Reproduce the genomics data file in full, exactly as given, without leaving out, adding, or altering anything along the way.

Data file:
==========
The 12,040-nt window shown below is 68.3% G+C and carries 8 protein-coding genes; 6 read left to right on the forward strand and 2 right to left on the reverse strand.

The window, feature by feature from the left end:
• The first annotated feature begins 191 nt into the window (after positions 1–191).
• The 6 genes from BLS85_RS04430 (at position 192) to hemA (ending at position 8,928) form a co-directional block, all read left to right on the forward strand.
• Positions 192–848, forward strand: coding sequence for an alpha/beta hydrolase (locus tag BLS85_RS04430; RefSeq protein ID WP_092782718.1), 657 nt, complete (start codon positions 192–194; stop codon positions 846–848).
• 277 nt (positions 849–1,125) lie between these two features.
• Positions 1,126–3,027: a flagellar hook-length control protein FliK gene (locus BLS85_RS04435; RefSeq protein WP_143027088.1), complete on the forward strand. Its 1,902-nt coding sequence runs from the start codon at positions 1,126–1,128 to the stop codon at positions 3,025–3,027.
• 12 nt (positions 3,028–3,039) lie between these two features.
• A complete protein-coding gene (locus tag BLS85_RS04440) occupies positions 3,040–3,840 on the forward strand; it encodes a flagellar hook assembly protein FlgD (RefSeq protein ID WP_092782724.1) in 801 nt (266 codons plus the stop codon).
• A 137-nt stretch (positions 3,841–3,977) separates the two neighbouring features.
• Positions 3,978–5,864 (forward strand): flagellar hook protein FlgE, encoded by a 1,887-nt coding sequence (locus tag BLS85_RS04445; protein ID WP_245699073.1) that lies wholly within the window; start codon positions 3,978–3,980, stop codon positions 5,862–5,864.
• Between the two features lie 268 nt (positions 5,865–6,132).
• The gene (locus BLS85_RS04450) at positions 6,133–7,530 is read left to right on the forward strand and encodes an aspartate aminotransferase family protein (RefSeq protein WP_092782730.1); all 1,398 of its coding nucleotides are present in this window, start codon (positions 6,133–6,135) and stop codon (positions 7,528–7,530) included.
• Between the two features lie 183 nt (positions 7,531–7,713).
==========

The 12,040-nt window shown below is 68.3% G+C and carries 8 protein-coding genes; 6 read left to right on the forward strand and 2 right to left on the reverse strand.

The window, feature by feature from the left end:
• The first annotated feature begins 191 nt into the window (after positions 1–191).
• The 6 genes from BLS85_RS04430 (at position 192) to hemA (ending at position 8,928) form a co-directional block, all read left to right on the forward strand.
• Positions 192–848, forward strand: coding sequence for an alpha/beta hydrolase (locus tag BLS85_RS04430; RefSeq protein ID WP_092782718.1), 657 nt, complete (start codon positions 192–194; stop codon positions 846–848).
• 277 nt (positions 849–1,125) lie between these two features.
• Positions 1,126–3,027: a flagellar hook-length control protein FliK gene (locus BLS85_RS04435; RefSeq protein WP_143027088.1), complete on the forward strand. Its 1,902-nt coding sequence runs from the start codon at positions 1,126–1,128 to the stop codon at positions 3,025–3,027.
• 12 nt (positions 3,028–3,039) lie between these two features.
• A complete protein-coding gene (locus tag BLS85_RS04440) occupies positions 3,040–3,840 on the forward strand; it encodes a flagellar hook assembly protein FlgD (RefSeq protein ID WP_092782724.1) in 801 nt (266 codons plus the stop codon).
• A 137-nt stretch (positions 3,841–3,977) separates the two neighbouring features.
• Positions 3,978–5,864 (forward strand): flagellar hook protein FlgE, encoded by a 1,887-nt coding sequence (locus tag BLS85_RS04445; protein ID WP_245699073.1) that lies wholly within the window; start codon positions 3,978–3,980, stop codon positions 5,862–5,864.
• Between the two features lie 268 nt (positions 5,865–6,132).
• The gene (locus BLS85_RS04450) at positions 6,133–7,530 is read left to right on the forward strand and encodes an aspartate aminotransferase family protein (RefSeq protein WP_092782730.1); all 1,398 of its coding nucleotides are present in this window, start codon (positions 6,133–6,135) and stop codon (positions 7,528–7,530) included.
• Between the two features lie 183 nt (positions 7,531–7,713).